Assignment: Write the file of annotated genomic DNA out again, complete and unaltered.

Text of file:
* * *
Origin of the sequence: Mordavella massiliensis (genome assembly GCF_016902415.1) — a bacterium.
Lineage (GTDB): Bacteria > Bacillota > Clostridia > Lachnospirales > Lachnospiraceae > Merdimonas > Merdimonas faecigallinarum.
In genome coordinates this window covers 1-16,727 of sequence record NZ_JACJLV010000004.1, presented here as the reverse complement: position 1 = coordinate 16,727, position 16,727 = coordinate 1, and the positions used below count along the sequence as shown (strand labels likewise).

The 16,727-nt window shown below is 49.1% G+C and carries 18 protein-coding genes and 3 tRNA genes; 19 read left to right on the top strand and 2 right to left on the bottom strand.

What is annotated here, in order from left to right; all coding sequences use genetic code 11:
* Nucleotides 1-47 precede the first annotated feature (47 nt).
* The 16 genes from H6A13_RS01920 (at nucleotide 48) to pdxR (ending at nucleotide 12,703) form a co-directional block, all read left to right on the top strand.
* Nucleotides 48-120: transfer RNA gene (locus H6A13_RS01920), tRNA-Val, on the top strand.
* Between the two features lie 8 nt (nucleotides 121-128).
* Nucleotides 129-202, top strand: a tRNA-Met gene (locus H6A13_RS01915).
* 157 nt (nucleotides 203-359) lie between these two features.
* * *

Origin of the sequence: Mordavella massiliensis (genome assembly GCF_016902415.1) — a bacterium.
Lineage (GTDB): Bacteria > Bacillota > Clostridia > Lachnospirales > Lachnospiraceae > Merdimonas > Merdimonas faecigallinarum.
In genome coordinates this window covers 1-16,727 of sequence record NZ_JACJLV010000004.1, presented here as the reverse complement: position 1 = coordinate 16,727, position 16,727 = coordinate 1, and the positions used below count along the sequence as shown (strand labels likewise).

The 16,727-nt window shown below is 49.1% G+C and carries 18 protein-coding genes and 3 tRNA genes; 19 read left to right on the top strand and 2 right to left on the bottom strand.

What is annotated here, in order from left to right; all coding sequences use genetic code 11:
* Nucleotides 1-47 precede the first annotated feature (47 nt).
* The 16 genes from H6A13_RS01920 (at nucleotide 48) to pdxR (ending at nucleotide 12,703) form a co-directional block, all read left to right on the top strand.
* Nucleotides 48-120: transfer RNA gene (locus H6A13_RS01920), tRNA-Val, on the top strand.
* Between the two features lie 8 nt (nucleotides 121-128).
* Nucleotides 129-202, top strand: a tRNA-Met gene (locus H6A13_RS01915).
* 157 nt (nucleotides 203-359) lie between these two features.